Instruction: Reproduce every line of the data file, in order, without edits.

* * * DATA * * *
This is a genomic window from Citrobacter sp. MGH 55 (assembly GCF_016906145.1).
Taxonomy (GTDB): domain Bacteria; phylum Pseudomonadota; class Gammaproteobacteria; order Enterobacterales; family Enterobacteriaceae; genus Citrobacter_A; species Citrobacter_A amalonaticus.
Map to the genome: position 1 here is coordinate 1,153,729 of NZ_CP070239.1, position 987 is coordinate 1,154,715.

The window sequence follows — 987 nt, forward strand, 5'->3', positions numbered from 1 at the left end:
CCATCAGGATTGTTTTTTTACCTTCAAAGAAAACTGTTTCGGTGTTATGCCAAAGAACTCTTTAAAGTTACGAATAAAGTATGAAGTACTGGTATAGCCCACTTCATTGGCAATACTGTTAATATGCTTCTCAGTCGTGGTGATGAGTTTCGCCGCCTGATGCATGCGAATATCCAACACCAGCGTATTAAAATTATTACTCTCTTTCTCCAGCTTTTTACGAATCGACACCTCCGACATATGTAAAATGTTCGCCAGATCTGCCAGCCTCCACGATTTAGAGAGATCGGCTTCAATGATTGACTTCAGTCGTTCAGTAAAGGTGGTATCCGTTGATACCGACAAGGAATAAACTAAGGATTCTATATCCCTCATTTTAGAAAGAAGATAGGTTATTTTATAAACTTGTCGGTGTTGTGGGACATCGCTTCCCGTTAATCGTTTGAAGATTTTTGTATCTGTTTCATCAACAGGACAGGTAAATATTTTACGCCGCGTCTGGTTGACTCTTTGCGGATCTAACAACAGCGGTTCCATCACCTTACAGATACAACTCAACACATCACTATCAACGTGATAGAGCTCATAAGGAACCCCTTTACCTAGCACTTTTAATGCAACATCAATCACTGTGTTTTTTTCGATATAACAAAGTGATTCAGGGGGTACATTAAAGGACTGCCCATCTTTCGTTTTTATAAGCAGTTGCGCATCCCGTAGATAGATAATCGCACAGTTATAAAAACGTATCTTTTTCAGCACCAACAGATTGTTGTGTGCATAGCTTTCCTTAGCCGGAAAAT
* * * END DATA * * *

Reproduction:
This is a genomic window from Citrobacter sp. MGH 55 (assembly GCF_016906145.1).
Taxonomy (GTDB): domain Bacteria; phylum Pseudomonadota; class Gammaproteobacteria; order Enterobacterales; family Enterobacteriaceae; genus Citrobacter_A; species Citrobacter_A amalonaticus.
Map to the genome: position 1 here is coordinate 1,153,729 of NZ_CP070239.1, position 987 is coordinate 1,154,715.

The window sequence follows — 987 nt, forward strand, 5'->3', positions numbered from 1 at the left end:
CCATCAGGATTGTTTTTTTACCTTCAAAGAAAACTGTTTCGGTGTTATGCCAAAGAACTCTTTAAAGTTACGAATAAAGTATGAAGTACTGGTATAGCCCACTTCATTGGCAATACTGTTAATATGCTTCTCAGTCGTGGTGATGAGTTTCGCCGCCTGATGCATGCGAATATCCAACACCAGCGTATTAAAATTATTACTCTCTTTCTCCAGCTTTTTACGAATCGACACCTCCGACATATGTAAAATGTTCGCCAGATCTGCCAGCCTCCACGATTTAGAGAGATCGGCTTCAATGATTGACTTCAGTCGTTCAGTAAAGGTGGTATCCGTTGATACCGACAAGGAATAAACTAAGGATTCTATATCCCTCATTTTAGAAAGAAGATAGGTTATTTTATAAACTTGTCGGTGTTGTGGGACATCGCTTCCCGTTAATCGTTTGAAGATTTTTGTATCTGTTTCATCAACAGGACAGGTAAATATTTTACGCCGCGTCTGGTTGACTCTTTGCGGATCTAACAACAGCGGTTCCATCACCTTACAGATACAACTCAACACATCACTATCAACGTGATAGAGCTCATAAGGAACCCCTTTACCTAGCACTTTTAATGCAACATCAATCACTGTGTTTTTTTCGATATAACAAAGTGATTCAGGGGGTACATTAAAGGACTGCCCATCTTTCGTTTTTATAAGCAGTTGCGCATCCCGTAGATAGATAATCGCACAGTTATAAAAACGTATCTTTTTCAGCACCAACAGATTGTTGTGTGCATAGCTTTCCTTAGCCGGAAAAT